Tuesday, September 13, 2011

Republican debate: That’s what freedom is all about


Herman Cain: “I believe that America has become a nation of crises. That’s why I want to be president of the United States of America.” The logic is impeccable.

Romney: “I spent my life in the private sector.” Please ignore my actual qualifications for public office and record of public office.

Gingrich thinks it’s “totally appropriate that we’re having this particular debate on 9/12.” He wants to fight “against the forces of reaction and special interests.”

Bachmann: “I’m a person that’s had feet in the private sector and a foot in the federal government.” And all three feet are righties.

Romney points out that Perry is not only calling Social Security a ponzi scheme, but says it’s unconstitutional, which makes Perry’s u-turn in trying to sound reassuring about Soc Sec problematic. Perry says it’s “not appropriate for America” to “support what they did in the ‘30s”... “And it’s time for us to get back to the constitution and a program that’s been there 70 or 80 years, obviously we’re not going to take that program away.” So he’s not going to take away the unconstitutional program but we’ll get back to the constitution. Clears that right up. Follow-up from Romney: so do you still want to return it to the states? Perry: “I think we ought to have a conversation.” Romney says that’s what we’re doing now, dude. No, says Perry, you’re just trying to scare seniors, by asking me questions that if I answered honestly would scare them.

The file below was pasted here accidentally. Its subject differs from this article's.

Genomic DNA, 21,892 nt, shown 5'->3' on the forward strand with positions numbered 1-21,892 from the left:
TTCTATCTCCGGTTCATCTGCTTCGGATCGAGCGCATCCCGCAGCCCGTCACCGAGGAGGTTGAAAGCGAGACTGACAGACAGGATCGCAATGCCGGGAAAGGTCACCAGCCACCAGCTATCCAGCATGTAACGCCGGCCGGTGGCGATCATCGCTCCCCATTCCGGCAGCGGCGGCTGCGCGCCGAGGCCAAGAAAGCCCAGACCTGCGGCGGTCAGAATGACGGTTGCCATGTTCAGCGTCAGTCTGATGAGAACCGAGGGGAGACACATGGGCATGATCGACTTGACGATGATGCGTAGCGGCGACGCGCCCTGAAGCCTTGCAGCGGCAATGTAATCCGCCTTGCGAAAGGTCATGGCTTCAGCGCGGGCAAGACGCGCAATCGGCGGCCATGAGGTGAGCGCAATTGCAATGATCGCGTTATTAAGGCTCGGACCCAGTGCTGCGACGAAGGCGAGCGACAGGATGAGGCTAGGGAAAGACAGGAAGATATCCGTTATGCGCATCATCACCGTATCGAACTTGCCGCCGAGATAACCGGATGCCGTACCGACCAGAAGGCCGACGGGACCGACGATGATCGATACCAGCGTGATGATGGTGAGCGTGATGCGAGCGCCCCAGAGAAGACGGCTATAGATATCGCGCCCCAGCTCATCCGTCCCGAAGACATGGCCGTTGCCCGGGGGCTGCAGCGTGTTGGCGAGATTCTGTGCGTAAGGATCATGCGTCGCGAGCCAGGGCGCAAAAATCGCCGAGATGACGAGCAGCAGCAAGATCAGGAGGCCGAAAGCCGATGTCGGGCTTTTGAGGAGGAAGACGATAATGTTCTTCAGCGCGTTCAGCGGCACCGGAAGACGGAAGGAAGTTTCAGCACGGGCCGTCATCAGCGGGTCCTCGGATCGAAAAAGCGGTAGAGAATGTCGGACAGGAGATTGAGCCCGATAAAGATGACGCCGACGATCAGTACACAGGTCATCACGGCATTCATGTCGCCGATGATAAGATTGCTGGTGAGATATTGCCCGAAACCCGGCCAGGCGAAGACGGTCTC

Gingrich says the one who’s really scaring people on Social Security is Obama. Because Obama correctly pointed out that if the Republicans defaulted the government, SSI checks couldn’t go out. “Now, why should young people who are 16 to 25 years old have politicians have the power for the rest of their life to threaten to take away their Social Security?” So, privatize Social Security and take away that power. Or at least transfer it to Wall Street, which is so much safer than the full faith and security of the United States.

Gingrich says that you can balance the budget simply by “modernizing” government. Free money! No hard choices!

Perry: “I would suggest to you that people are tired of spending money we don’t have on programs we don’t want.”

Romney repeats his line about going from a pay-phone world to a smartphone world and Obama is still feeding quarters into the pay phone. Of course Michelle Bachmann keeps trying to stuff quarters into her smartphone.

Romney is against a national sales tax, because the rich would pay less and the middle class more (he doesn’t mention poor people, for some reason). So he would just end taxation on interest, dividends and capital gains, because that wouldn’t shift the tax burden away from the rich at all.